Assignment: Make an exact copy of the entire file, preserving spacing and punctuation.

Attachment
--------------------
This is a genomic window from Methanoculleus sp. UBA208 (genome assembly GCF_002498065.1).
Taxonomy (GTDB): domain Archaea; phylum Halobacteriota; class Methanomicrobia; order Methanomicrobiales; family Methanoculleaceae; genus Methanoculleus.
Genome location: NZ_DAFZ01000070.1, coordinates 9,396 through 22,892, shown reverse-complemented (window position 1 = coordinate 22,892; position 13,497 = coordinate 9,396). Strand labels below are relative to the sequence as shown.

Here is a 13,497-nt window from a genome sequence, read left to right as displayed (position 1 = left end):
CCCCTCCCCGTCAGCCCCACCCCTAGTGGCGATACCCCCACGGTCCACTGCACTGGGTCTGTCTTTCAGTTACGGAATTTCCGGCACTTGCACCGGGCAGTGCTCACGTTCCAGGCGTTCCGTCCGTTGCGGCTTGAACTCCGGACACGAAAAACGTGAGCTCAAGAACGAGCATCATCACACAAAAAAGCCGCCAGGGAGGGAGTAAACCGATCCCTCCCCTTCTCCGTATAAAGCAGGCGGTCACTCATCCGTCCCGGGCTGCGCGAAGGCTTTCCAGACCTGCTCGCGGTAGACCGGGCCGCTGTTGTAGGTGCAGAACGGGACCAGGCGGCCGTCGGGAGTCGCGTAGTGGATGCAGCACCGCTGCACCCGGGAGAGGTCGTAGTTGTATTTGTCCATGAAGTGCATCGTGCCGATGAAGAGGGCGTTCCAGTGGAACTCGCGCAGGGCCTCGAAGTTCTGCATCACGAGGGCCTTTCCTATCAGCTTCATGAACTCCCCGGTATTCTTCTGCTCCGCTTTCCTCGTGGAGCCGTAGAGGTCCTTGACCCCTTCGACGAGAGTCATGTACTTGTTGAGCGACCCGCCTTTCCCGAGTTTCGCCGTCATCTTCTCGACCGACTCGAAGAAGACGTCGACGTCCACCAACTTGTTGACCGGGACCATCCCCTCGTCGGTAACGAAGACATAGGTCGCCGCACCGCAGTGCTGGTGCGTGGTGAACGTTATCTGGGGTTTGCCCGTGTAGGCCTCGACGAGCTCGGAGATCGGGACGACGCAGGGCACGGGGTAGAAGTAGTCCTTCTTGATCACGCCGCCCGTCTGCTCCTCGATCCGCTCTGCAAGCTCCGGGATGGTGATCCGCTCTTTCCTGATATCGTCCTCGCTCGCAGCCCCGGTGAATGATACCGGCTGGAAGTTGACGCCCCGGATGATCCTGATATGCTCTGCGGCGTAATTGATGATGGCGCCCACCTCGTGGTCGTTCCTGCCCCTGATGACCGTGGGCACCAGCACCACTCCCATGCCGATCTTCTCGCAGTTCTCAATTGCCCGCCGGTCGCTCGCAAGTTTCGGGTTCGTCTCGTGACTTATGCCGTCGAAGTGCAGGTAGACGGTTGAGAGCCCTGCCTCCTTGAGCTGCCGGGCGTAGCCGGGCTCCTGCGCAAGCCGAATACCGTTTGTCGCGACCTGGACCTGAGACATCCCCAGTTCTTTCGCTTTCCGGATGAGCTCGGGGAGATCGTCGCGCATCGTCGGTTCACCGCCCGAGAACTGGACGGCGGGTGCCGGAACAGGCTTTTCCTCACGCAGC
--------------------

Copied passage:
This is a genomic window from Methanoculleus sp. UBA208 (genome assembly GCF_002498065.1).
Taxonomy (GTDB): domain Archaea; phylum Halobacteriota; class Methanomicrobia; order Methanomicrobiales; family Methanoculleaceae; genus Methanoculleus.
Genome location: NZ_DAFZ01000070.1, coordinates 9,396 through 22,892, shown reverse-complemented (window position 1 = coordinate 22,892; position 13,497 = coordinate 9,396). Strand labels below are relative to the sequence as shown.

Here is a 13,497-nt window from a genome sequence, read left to right as displayed (position 1 = left end):
CCCCTCCCCGTCAGCCCCACCCCTAGTGGCGATACCCCCACGGTCCACTGCACTGGGTCTGTCTTTCAGTTACGGAATTTCCGGCACTTGCACCGGGCAGTGCTCACGTTCCAGGCGTTCCGTCCGTTGCGGCTTGAACTCCGGACACGAAAAACGTGAGCTCAAGAACGAGCATCATCACACAAAAAAGCCGCCAGGGAGGGAGTAAACCGATCCCTCCCCTTCTCCGTATAAAGCAGGCGGTCACTCATCCGTCCCGGGCTGCGCGAAGGCTTTCCAGACCTGCTCGCGGTAGACCGGGCCGCTGTTGTAGGTGCAGAACGGGACCAGGCGGCCGTCGGGAGTCGCGTAGTGGATGCAGCACCGCTGCACCCGGGAGAGGTCGTAGTTGTATTTGTCCATGAAGTGCATCGTGCCGATGAAGAGGGCGTTCCAGTGGAACTCGCGCAGGGCCTCGAAGTTCTGCATCACGAGGGCCTTTCCTATCAGCTTCATGAACTCCCCGGTATTCTTCTGCTCCGCTTTCCTCGTGGAGCCGTAGAGGTCCTTGACCCCTTCGACGAGAGTCATGTACTTGTTGAGCGACCCGCCTTTCCCGAGTTTCGCCGTCATCTTCTCGACCGACTCGAAGAAGACGTCGACGTCCACCAACTTGTTGACCGGGACCATCCCCTCGTCGGTAACGAAGACATAGGTCGCCGCACCGCAGTGCTGGTGCGTGGTGAACGTTATCTGGGGTTTGCCCGTGTAGGCCTCGACGAGCTCGGAGATCGGGACGACGCAGGGCACGGGGTAGAAGTAGTCCTTCTTGATCACGCCGCCCGTCTGCTCCTCGATCCGCTCTGCAAGCTCCGGGATGGTGATCCGCTCTTTCCTGATATCGTCCTCGCTCGCAGCCCCGGTGAATGATACCGGCTGGAAGTTGACGCCCCGGATGATCCTGATATGCTCTGCGGCGTAATTGATGATGGCGCCCACCTCGTGGTCGTTCCTGCCCCTGATGACCGTGGGCACCAGCACCACTCCCATGCCGATCTTCTCGCAGTTCTCAATTGCCCGCCGGTCGCTCGCAAGTTTCGGGTTCGTCTCGTGACTTATGCCGTCGAAGTGCAGGTAGACGGTTGAGAGCCCTGCCTCCTTGAGCTGCCGGGCGTAGCCGGGCTCCTGCGCAAGCCGAATACCGTTTGTCGCGACCTGGACCTGAGACATCCCCAGTTCTTTCGCTTTCCGGATGAGCTCGGGGAGATCGTCGCGCATCGTCGGTTCACCGCCCGAGAACTGGACGGCGGGTGCCGGAACAGGCTTTTCCTCACGCAGC